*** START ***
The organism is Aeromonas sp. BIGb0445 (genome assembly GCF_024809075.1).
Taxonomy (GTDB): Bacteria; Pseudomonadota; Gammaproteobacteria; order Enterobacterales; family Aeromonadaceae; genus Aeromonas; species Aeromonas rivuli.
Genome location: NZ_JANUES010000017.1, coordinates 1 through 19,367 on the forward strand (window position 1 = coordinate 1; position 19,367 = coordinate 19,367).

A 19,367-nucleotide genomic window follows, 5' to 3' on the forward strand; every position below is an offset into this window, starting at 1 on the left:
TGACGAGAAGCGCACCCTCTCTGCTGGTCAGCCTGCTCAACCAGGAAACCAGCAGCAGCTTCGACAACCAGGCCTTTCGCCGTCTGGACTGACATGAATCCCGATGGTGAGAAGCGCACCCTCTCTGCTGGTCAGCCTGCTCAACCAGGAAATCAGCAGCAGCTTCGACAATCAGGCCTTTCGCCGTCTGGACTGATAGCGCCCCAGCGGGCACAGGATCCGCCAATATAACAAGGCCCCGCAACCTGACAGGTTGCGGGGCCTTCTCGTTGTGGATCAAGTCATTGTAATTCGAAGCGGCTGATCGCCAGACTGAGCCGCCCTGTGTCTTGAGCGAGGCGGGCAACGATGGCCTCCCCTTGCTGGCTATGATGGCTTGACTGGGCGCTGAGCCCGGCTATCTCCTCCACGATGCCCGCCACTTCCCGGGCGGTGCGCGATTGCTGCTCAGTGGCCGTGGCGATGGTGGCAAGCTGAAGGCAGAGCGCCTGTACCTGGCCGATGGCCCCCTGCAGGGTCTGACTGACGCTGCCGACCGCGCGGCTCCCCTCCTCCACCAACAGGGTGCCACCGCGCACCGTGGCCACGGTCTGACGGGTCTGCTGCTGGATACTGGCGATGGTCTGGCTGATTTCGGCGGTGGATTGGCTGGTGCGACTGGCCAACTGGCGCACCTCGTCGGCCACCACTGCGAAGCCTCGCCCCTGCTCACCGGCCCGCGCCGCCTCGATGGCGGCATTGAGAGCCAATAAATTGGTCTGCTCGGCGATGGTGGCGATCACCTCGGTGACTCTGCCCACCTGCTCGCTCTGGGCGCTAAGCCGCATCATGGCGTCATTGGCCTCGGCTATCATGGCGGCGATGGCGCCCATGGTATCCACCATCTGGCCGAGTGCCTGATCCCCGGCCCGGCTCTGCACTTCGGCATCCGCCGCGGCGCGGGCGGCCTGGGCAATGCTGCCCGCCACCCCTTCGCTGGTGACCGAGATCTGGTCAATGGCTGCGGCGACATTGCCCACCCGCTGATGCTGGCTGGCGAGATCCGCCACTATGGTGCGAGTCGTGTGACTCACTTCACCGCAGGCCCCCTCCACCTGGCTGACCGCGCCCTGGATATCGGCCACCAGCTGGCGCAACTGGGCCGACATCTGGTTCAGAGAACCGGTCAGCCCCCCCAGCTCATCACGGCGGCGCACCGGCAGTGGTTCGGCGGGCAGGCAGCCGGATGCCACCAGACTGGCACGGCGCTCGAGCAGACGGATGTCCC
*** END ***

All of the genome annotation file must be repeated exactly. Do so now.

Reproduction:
The organism is Aeromonas sp. BIGb0445 (genome assembly GCF_024809075.1).
Taxonomy (GTDB): Bacteria; Pseudomonadota; Gammaproteobacteria; order Enterobacterales; family Aeromonadaceae; genus Aeromonas; species Aeromonas rivuli.
Genome location: NZ_JANUES010000017.1, coordinates 1 through 19,367 on the forward strand (window position 1 = coordinate 1; position 19,367 = coordinate 19,367).

A 19,367-nucleotide genomic window follows, 5' to 3' on the forward strand; every position below is an offset into this window, starting at 1 on the left:
TGACGAGAAGCGCACCCTCTCTGCTGGTCAGCCTGCTCAACCAGGAAACCAGCAGCAGCTTCGACAACCAGGCCTTTCGCCGTCTGGACTGACATGAATCCCGATGGTGAGAAGCGCACCCTCTCTGCTGGTCAGCCTGCTCAACCAGGAAATCAGCAGCAGCTTCGACAATCAGGCCTTTCGCCGTCTGGACTGATAGCGCCCCAGCGGGCACAGGATCCGCCAATATAACAAGGCCCCGCAACCTGACAGGTTGCGGGGCCTTCTCGTTGTGGATCAAGTCATTGTAATTCGAAGCGGCTGATCGCCAGACTGAGCCGCCCTGTGTCTTGAGCGAGGCGGGCAACGATGGCCTCCCCTTGCTGGCTATGATGGCTTGACTGGGCGCTGAGCCCGGCTATCTCCTCCACGATGCCCGCCACTTCCCGGGCGGTGCGCGATTGCTGCTCAGTGGCCGTGGCGATGGTGGCAAGCTGAAGGCAGAGCGCCTGTACCTGGCCGATGGCCCCCTGCAGGGTCTGACTGACGCTGCCGACCGCGCGGCTCCCCTCCTCCACCAACAGGGTGCCACCGCGCACCGTGGCCACGGTCTGACGGGTCTGCTGCTGGATACTGGCGATGGTCTGGCTGATTTCGGCGGTGGATTGGCTGGTGCGACTGGCCAACTGGCGCACCTCGTCGGCCACCACTGCGAAGCCTCGCCCCTGCTCACCGGCCCGCGCCGCCTCGATGGCGGCATTGAGAGCCAATAAATTGGTCTGCTCGGCGATGGTGGCGATCACCTCGGTGACTCTGCCCACCTGCTCGCTCTGGGCGCTAAGCCGCATCATGGCGTCATTGGCCTCGGCTATCATGGCGGCGATGGCGCCCATGGTATCCACCATCTGGCCGAGTGCCTGATCCCCGGCCCGGCTCTGCACTTCGGCATCCGCCGCGGCGCGGGCGGCCTGGGCAATGCTGCCCGCCACCCCTTCGCTGGTGACCGAGATCTGGTCAATGGCTGCGGCGACATTGCCCACCCGCTGATGCTGGCTGGCGAGATCCGCCACTATGGTGCGAGTCGTGTGACTCACTTCACCGCAGGCCCCCTCCACCTGGCTGACCGCGCCCTGGATATCGGCCACCAGCTGGCGCAACTGGGCCGACATCTGGTTCAGAGAACCGGTCAGCCCCCCCAGCTCATCACGGCGGCGCACCGGCAGTGGTTCGGCGGGCAGGCAGCCGGATGCCACCAGACTGGCACGGCGCTCGAGCAGACGGATGTCCC